Atlantis
    #5
    I will say get the 2.66GHz and more ram. Using that $800 on more ram than
    .34GHz speed increase is better. I suggest waiting for Leopard too, if you can wait.
     
  6. invisible thread starter macrumors newbie

    Joined:
    Jun 16, 2007
    #6
    My predicament is basically I need to move 800gb of data.. or have those drives readable and writable on the mac and I don't really want to purchase new ones if I don't have to. They're decent drives. I was thinking of just copying 1 drive over, formatting the one copied to FAT32 or whatever mac will support, copying the data I copied back to its original source -- rinse and repeat.

    Is there another formatting option I'm not aware of that doesn't have the 4gb limit on mac?

    -- And thank you everyone for your answers thus far, appreciated.
     
  7. thomasp macrumors 6502a

    Joined:
    Sep 18, 2004
    Location:
    UK
    #7
    Best bet would be Mac OSX's native HFS+ format, which is not readable at all by Windows machines.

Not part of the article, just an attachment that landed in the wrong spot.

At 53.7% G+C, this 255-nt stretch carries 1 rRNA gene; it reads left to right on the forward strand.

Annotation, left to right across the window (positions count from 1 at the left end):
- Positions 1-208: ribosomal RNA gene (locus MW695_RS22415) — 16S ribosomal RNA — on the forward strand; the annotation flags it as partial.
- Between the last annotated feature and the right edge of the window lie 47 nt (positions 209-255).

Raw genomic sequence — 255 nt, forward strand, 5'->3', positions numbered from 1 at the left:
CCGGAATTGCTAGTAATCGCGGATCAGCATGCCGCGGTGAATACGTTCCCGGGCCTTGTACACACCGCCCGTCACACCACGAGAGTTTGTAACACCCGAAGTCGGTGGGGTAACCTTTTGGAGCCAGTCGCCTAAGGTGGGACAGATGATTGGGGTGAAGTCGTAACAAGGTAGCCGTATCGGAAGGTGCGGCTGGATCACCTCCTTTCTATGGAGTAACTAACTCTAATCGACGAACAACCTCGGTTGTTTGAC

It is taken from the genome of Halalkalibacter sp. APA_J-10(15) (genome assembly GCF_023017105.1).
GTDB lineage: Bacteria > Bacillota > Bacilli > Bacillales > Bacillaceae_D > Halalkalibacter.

8. invisible thread starter macrumors newbie

    Joined:
    Jun 16, 2007
    #8
    How smooth is the OS upgrade process? Better to wait for the clean install? (you can tell I'm pc-influenced with these questions.)
     
  9. dartzorichalcos macrumors 65816

    dartzorichalcos

    Joined:
    Mar 23, 2007
    Location:
    Atlantis
    #9
    If you buy the Mac Pro right now, you have 3 options when you buy Leopard and install Leopard: Upgrade, Archive and Install and Erase and Install. Upgrade just upgrades Tiger to Leopard, Archive and Install will save your existing files and will delete Tiger and install Leopard, Erase and Install will erase everything and install Leopard. If you buy the Mac Pro with Leopard installed you don't have to worry about OS upgrading (Tiger -----> Leopard).